Board of Governors approves new degree programs, receives enrollment and budget updates; overall and new freshman enrollment up this fall


The Marshall University Board of Governors approved three new degree programs and received updates about the university’s fall enrollment and operating budget at their meeting on the Huntington campus last week.

The degrees approved  include the bachelor of arts in sport management, master of science in clinical and translational science, and master of social work. All three programs are slated to be offered beginning with the fall 2016 semester.

In a report to the board, Senior Vice President of Institutional Research and Planning Michael McGuffey said final enrollment numbers for the fall semester are in, with overall enrollment up 257 students, or two percent, and new freshman enrollment up 54 students, or nearly three percent. McGuffey said most of the increase in overall enrollment is due to the INTO Marshall international recruitment initiative and the professional programs at the schools of pharmacy and physical therapy. He said more than 300 credit students are enrolled this semester through INTO Marshall.

McGuffey added that Marshall now has more than 600 students enrolled in distance programs—programs that can be completed entirely online. Because students in these programs have no campus or physical classroom presence and do not participate in campus activities and events, the university offers them a special distance tuition rate in lieu of regular tuition and fees.

According to McGuffey, the university’s retention rate, or the percentage of students who returned to Marshall from last semester, is up about one-half percent over last fall to 73.1 percent. McGuffey said that equals a 4.5 percent retention rate increase over the last two years.

Mary Ellen Heuton, senior vice president for finance/chief financial officer, told the board the university had received details about the four percent mid-year budget cut recently ordered by the governor. She said the total impact of the cut to Marshall is a little over $2.5 million, including $1.9 million for the university operating budget and $600,000 for the School of Medicine, and that the reduction will be taken in the third quarter. University administrators and members of the Budget Work Group, which is made up of representatives from Marshall’s faculty, student body, staff and administration, are working on a plan to deal with the cut and will present a reforecast of the university’s Fiscal Year 2016 budget at the board’s December meeting.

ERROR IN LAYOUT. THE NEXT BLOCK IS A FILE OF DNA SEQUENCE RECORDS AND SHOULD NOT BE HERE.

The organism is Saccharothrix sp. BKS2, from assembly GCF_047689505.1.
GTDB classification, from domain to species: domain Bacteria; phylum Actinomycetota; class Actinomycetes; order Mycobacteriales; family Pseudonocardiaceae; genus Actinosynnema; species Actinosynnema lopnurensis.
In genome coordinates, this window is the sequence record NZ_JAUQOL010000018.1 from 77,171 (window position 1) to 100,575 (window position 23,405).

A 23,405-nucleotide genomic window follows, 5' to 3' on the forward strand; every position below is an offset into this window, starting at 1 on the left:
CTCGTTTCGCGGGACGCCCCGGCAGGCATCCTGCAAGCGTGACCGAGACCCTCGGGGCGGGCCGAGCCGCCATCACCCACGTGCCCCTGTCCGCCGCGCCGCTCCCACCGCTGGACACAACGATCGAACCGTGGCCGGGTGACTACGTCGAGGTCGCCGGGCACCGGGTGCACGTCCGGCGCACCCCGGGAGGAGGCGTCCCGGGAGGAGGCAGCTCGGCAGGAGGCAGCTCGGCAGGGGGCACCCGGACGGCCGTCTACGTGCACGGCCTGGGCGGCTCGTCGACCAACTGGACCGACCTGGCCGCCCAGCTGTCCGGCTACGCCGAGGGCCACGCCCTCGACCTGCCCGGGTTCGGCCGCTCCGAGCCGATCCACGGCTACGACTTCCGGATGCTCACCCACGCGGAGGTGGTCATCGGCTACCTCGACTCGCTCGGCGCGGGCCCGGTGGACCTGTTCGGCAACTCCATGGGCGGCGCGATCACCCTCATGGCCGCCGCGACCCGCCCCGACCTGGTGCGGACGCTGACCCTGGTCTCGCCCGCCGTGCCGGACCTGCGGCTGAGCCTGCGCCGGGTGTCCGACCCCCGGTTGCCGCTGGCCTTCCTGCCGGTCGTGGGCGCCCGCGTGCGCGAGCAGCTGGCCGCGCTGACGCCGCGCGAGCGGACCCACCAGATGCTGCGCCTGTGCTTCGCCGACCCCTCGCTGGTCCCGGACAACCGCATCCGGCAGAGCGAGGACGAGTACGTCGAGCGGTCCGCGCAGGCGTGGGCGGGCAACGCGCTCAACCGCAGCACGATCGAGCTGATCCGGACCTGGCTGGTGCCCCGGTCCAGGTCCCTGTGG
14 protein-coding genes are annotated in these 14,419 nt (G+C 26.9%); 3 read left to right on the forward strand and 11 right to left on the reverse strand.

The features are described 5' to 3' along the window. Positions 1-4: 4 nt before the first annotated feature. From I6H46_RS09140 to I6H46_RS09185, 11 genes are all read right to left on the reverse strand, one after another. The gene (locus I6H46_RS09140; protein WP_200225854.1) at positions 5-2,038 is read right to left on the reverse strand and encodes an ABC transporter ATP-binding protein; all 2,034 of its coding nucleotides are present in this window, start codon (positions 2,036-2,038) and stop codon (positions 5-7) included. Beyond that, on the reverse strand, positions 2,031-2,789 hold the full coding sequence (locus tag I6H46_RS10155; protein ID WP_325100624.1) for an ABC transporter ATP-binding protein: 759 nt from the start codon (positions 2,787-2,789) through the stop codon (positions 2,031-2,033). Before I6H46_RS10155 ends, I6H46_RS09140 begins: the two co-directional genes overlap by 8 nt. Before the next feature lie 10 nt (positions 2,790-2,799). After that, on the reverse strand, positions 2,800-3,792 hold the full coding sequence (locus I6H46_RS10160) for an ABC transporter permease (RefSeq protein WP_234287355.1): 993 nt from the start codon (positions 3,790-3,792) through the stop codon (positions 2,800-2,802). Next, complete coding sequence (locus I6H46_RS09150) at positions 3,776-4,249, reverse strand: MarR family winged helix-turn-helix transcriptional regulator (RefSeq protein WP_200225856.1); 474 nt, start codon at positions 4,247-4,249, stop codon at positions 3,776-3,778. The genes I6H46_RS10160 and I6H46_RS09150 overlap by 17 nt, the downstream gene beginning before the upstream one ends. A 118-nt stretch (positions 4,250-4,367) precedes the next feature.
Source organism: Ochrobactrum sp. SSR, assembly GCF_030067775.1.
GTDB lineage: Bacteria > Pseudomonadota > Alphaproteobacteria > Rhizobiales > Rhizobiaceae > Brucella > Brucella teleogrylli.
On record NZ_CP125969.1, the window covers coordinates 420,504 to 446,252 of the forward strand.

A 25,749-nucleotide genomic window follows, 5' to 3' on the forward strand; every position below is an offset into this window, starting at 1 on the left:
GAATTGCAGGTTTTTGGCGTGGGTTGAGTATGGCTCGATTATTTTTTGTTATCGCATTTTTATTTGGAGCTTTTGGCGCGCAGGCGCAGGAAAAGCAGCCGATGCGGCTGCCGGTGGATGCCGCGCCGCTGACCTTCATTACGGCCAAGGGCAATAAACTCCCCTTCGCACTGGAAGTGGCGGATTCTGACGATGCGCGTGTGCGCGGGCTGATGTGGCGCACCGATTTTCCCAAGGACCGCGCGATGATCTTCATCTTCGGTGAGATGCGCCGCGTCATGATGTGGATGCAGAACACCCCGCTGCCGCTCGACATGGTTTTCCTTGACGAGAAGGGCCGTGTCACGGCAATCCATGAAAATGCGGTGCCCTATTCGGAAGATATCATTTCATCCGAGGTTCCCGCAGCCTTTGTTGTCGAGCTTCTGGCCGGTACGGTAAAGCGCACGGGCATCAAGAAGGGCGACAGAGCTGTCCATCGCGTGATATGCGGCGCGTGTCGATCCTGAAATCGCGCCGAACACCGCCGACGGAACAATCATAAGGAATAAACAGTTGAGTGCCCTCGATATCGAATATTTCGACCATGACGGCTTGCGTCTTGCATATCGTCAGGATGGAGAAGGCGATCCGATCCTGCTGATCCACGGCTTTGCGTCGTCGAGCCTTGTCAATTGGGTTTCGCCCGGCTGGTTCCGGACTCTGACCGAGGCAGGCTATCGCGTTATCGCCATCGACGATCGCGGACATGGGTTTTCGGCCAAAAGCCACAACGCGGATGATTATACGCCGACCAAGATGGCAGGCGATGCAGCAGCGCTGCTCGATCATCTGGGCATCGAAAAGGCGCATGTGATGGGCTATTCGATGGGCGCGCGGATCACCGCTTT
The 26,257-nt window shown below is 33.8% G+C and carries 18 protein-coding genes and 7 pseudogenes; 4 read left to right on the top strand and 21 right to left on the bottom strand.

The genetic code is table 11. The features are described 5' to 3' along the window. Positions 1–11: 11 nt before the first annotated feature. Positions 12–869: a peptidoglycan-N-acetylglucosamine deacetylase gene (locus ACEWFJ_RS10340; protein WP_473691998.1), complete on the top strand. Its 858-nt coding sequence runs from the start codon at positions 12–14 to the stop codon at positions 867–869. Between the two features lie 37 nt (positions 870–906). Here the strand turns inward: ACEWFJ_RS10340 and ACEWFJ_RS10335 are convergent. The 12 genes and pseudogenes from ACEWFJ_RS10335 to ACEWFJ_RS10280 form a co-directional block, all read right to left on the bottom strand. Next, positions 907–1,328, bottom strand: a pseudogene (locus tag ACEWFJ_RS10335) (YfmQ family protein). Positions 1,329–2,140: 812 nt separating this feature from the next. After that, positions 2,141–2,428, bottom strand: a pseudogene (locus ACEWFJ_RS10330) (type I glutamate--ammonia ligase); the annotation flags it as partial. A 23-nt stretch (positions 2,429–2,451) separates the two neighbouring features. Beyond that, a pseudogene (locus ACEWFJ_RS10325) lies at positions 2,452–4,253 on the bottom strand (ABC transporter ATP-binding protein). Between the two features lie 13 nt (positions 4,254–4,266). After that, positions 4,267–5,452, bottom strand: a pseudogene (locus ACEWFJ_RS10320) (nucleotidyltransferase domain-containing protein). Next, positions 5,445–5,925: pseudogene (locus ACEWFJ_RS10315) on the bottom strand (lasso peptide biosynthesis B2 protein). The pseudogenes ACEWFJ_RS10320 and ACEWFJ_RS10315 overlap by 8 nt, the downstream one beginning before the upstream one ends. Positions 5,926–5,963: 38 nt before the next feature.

In other action, the board accepted a report on tuition waivers and the Financial Report for Fiscal Year 2015, and received the Investment Earnings Report for July and August. The board also approved updates to the Institutional Compact, as required by the West Virginia Higher Education Policy Commission (HEPC), and finalized amendments to a policy for the university’s Employee Dependent Undergraduate Tuition Assistance Program—a benefit that offers dependent children of eligible employees the opportunity to earn a college degree at Marshall at a reduced cost.

Members also voted to renew the Memorandum of Understanding between the university and the Marshall University Foundation Inc. regarding the organizations’ relationship with respect to fundraising and other development activities. The renewed agreement is for a two-year term.

In his remarks, Interim President Gary G. White said the faculty and staff salary increases originally budgeted to take effect early in 2016 are still on the table pending the December budget reforecast and continued capturing of savings and revenue increases through the university’s Marshall 20/20 process.

White expressed appreciation to all the campus constituent groups involved in Marshall 20/20.

“I want to publicly thank everyone across Marshall University who has helped and will continue to help identify ways to save money and increase revenue,” he said. “They are taking their charge seriously. We are in good and strong financial position and as a community, we intend to maintain that. I appreciate their dedication and significant time commitment to this process.”

 

White also updated the board about a number of recruitment, retention and marketing initiatives, and provided information about a universitywide space utilization assessment. He said grant awards topped $18 million for the first quarter of the fiscal year.

 

As the last item on the agenda, the board met in executive session to discuss personnel matters related to the appointment of the university’s new president. When the board reconvened into regular session, they voted to approve an employment term sheet for the appointment of Dr. Jerome A. “Jerry” Gilbert as Marshall’s 37th president. Gilbert currently serves as provost and executive vice president of Mississippi State University. The HEPC is expected to meet Nov. 20 to approve the terms of Gilbert’s contract.